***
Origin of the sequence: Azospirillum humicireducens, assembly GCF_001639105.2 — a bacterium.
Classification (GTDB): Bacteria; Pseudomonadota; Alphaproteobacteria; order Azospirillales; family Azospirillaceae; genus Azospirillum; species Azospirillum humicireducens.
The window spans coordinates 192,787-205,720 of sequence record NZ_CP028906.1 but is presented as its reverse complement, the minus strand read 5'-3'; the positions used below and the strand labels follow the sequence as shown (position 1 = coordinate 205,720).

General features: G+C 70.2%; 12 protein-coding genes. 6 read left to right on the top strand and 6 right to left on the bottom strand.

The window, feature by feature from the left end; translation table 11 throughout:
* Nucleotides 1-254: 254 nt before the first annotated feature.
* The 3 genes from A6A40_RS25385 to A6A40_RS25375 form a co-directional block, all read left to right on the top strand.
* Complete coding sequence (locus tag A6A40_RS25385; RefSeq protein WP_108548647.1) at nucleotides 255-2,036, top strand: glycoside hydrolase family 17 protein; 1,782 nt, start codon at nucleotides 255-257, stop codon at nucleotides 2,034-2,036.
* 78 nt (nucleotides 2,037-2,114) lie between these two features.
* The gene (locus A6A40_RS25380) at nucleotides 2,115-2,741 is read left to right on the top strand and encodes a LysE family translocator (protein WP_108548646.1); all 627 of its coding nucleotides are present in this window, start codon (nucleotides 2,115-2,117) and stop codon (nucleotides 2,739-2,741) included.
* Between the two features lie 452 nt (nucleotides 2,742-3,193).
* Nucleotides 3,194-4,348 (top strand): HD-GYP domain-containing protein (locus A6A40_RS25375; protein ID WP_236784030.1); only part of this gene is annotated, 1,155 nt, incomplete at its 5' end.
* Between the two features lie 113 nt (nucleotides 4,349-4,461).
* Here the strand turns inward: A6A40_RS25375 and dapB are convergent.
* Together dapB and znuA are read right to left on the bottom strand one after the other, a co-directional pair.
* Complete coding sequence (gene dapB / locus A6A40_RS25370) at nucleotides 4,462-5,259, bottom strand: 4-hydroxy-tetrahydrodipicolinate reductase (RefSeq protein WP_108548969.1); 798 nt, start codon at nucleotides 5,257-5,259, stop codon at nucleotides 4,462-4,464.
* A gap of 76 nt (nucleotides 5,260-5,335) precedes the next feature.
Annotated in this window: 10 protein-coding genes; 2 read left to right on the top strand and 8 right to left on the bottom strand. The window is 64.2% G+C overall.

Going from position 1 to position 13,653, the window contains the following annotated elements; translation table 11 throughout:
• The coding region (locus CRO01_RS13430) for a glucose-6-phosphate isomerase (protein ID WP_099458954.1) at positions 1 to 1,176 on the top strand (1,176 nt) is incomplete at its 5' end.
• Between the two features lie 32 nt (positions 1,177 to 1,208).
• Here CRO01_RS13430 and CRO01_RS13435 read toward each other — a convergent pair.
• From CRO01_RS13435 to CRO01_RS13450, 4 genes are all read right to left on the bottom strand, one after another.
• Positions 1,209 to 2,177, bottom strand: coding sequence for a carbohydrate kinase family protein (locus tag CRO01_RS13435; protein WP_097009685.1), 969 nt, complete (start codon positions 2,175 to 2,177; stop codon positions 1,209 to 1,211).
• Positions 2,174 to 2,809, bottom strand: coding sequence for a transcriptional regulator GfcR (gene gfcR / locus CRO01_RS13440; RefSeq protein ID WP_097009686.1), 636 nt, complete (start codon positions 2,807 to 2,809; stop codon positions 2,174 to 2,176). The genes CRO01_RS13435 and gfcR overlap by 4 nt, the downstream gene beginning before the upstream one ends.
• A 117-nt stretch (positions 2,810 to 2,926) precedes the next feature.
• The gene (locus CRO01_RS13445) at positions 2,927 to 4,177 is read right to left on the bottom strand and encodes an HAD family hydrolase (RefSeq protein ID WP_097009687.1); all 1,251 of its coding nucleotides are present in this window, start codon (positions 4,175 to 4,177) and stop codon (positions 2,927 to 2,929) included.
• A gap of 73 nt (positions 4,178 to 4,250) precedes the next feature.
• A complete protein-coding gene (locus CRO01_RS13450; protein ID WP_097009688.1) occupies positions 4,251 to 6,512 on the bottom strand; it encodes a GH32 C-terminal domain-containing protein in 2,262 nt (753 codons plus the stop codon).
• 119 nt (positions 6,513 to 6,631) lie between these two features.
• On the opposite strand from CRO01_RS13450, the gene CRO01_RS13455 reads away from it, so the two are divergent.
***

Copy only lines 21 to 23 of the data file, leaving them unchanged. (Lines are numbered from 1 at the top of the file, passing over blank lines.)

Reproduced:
• Between the two features lie 32 nt (positions 1,177 to 1,208).
• Here CRO01_RS13430 and CRO01_RS13435 read toward each other — a convergent pair.
• From CRO01_RS13435 to CRO01_RS13450, 4 genes are all read right to left on the bottom strand, one after another.